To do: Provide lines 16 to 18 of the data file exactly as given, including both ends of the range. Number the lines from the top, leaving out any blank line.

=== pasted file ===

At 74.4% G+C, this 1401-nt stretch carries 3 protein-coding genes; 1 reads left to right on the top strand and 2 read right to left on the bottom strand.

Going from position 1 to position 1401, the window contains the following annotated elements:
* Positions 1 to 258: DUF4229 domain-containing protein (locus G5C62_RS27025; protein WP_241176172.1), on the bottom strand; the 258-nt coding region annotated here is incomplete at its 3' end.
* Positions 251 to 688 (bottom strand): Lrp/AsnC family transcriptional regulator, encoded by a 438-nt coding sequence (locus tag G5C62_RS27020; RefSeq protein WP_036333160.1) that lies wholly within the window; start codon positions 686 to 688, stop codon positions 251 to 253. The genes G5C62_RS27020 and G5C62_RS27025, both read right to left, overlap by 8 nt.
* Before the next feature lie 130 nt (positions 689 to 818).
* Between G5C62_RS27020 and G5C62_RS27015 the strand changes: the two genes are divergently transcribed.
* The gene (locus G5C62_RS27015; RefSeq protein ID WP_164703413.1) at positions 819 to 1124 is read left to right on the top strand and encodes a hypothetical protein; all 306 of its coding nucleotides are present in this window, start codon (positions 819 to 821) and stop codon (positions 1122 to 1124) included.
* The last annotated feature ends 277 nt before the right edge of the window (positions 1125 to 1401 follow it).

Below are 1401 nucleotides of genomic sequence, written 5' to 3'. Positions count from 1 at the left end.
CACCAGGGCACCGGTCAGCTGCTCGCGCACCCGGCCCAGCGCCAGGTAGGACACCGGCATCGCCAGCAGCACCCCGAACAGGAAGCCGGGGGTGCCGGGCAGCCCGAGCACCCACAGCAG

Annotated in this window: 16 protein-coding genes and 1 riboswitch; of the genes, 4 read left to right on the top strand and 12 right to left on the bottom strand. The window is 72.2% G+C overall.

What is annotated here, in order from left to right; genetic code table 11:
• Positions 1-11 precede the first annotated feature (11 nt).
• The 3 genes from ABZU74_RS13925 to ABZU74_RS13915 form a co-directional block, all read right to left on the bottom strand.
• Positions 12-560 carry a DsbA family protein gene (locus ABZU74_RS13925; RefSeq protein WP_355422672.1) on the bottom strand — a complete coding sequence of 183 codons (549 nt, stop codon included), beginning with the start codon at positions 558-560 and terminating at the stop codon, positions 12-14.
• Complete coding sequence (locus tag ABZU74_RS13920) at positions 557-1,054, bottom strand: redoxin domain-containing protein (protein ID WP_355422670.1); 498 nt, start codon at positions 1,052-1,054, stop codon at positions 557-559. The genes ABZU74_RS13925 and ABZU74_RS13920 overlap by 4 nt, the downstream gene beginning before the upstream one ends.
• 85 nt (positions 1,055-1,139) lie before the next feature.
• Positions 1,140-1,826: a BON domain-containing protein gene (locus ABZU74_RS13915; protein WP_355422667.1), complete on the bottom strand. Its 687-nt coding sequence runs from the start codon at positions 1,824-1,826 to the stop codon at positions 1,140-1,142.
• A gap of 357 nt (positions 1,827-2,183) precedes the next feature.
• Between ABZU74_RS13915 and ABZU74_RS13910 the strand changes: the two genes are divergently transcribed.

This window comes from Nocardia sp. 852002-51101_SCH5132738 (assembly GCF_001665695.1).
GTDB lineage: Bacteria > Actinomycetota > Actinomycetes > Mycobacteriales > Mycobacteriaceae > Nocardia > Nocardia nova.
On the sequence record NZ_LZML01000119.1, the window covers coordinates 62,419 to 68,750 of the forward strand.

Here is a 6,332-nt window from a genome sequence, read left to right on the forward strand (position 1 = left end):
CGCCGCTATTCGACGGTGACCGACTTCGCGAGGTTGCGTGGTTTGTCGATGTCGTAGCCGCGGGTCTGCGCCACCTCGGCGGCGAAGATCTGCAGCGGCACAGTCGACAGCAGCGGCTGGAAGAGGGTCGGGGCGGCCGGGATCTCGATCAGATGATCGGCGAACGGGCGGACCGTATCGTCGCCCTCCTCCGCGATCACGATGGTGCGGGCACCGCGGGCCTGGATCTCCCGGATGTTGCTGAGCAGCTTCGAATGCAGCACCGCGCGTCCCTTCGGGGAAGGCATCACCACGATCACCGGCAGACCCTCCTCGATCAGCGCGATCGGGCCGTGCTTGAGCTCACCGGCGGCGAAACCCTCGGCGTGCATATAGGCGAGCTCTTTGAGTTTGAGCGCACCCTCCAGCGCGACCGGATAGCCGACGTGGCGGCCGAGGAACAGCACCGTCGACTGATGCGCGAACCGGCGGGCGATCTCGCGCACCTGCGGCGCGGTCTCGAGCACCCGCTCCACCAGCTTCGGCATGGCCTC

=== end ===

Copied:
• Complete coding sequence (locus tag ABZU74_RS13920) at positions 557-1,054, bottom strand: redoxin domain-containing protein (protein ID WP_355422670.1); 498 nt, start codon at positions 1,052-1,054, stop codon at positions 557-559. The genes ABZU74_RS13925 and ABZU74_RS13920 overlap by 4 nt, the downstream gene beginning before the upstream one ends.
• 85 nt (positions 1,055-1,139) lie before the next feature.
• Positions 1,140-1,826: a BON domain-containing protein gene (locus ABZU74_RS13915; protein WP_355422667.1), complete on the bottom strand. Its 687-nt coding sequence runs from the start codon at positions 1,824-1,826 to the stop codon at positions 1,140-1,142.